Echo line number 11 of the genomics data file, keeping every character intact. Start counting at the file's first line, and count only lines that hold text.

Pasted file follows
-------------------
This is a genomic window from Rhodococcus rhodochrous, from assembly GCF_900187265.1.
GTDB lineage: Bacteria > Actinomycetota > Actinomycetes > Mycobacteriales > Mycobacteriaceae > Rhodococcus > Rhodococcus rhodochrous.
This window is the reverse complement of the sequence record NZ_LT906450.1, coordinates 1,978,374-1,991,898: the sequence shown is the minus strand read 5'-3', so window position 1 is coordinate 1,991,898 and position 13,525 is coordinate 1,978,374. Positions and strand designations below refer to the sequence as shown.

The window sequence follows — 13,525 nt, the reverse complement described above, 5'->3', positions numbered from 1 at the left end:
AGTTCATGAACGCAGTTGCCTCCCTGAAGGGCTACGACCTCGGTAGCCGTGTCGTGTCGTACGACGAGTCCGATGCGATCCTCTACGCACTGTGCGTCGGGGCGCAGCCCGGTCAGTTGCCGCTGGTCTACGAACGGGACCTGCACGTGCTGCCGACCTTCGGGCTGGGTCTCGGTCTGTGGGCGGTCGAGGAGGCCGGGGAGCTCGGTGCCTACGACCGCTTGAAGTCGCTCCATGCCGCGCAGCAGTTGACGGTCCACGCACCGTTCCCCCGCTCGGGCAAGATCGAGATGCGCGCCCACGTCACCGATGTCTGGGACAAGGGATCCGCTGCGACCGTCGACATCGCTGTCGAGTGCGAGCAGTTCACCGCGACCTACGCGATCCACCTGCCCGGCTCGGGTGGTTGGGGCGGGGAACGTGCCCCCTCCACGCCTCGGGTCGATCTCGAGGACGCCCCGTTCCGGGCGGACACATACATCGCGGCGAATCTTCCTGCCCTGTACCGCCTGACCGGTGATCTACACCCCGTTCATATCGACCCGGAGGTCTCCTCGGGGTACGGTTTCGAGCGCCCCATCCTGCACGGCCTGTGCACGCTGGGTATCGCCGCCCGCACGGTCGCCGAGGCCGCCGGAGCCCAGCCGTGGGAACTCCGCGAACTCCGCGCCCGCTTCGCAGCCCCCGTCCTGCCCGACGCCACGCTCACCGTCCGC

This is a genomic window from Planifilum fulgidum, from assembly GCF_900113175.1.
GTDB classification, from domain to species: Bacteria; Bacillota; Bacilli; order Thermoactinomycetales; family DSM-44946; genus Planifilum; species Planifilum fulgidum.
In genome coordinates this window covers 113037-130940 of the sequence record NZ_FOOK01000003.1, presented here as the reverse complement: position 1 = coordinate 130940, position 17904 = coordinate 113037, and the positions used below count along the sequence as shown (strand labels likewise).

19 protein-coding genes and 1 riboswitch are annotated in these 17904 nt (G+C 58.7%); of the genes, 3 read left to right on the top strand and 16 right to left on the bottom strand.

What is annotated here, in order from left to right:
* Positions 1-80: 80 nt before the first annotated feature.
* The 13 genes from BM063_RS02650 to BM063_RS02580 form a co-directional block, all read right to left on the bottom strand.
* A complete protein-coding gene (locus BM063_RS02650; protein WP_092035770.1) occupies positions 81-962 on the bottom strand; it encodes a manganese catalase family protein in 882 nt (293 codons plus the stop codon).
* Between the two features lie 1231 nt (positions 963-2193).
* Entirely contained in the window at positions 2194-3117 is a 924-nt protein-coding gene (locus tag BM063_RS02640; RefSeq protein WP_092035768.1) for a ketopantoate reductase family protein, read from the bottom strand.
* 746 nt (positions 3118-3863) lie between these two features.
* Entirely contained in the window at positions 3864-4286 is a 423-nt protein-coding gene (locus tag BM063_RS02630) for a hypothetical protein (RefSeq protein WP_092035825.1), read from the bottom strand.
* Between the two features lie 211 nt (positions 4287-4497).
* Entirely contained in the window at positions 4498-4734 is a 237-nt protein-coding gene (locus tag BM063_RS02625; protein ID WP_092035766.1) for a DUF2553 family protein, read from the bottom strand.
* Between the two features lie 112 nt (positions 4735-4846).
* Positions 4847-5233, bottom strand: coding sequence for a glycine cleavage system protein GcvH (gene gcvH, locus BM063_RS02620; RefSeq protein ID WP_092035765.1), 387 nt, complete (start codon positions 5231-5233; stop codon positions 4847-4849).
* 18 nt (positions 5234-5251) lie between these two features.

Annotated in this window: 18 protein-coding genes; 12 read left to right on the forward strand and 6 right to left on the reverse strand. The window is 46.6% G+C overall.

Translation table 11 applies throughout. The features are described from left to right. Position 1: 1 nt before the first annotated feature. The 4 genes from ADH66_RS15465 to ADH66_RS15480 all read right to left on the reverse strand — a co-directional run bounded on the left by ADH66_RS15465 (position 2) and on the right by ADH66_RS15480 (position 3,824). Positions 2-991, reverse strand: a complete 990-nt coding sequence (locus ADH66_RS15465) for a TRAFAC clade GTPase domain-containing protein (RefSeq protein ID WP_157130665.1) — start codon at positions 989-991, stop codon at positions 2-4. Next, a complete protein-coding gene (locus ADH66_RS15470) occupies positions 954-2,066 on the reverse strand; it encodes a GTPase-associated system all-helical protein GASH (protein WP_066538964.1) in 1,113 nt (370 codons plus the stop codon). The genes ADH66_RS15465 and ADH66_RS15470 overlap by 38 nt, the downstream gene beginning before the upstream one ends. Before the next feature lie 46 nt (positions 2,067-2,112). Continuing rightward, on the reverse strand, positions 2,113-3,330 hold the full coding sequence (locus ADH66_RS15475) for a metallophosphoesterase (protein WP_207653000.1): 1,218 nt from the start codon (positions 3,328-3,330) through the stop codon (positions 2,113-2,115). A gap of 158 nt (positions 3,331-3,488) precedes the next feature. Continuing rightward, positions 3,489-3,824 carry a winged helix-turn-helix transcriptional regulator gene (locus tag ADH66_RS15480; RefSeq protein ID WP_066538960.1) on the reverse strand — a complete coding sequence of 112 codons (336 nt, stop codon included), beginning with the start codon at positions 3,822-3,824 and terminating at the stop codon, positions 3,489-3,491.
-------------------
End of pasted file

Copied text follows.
* Positions 1-80: 80 nt before the first annotated feature.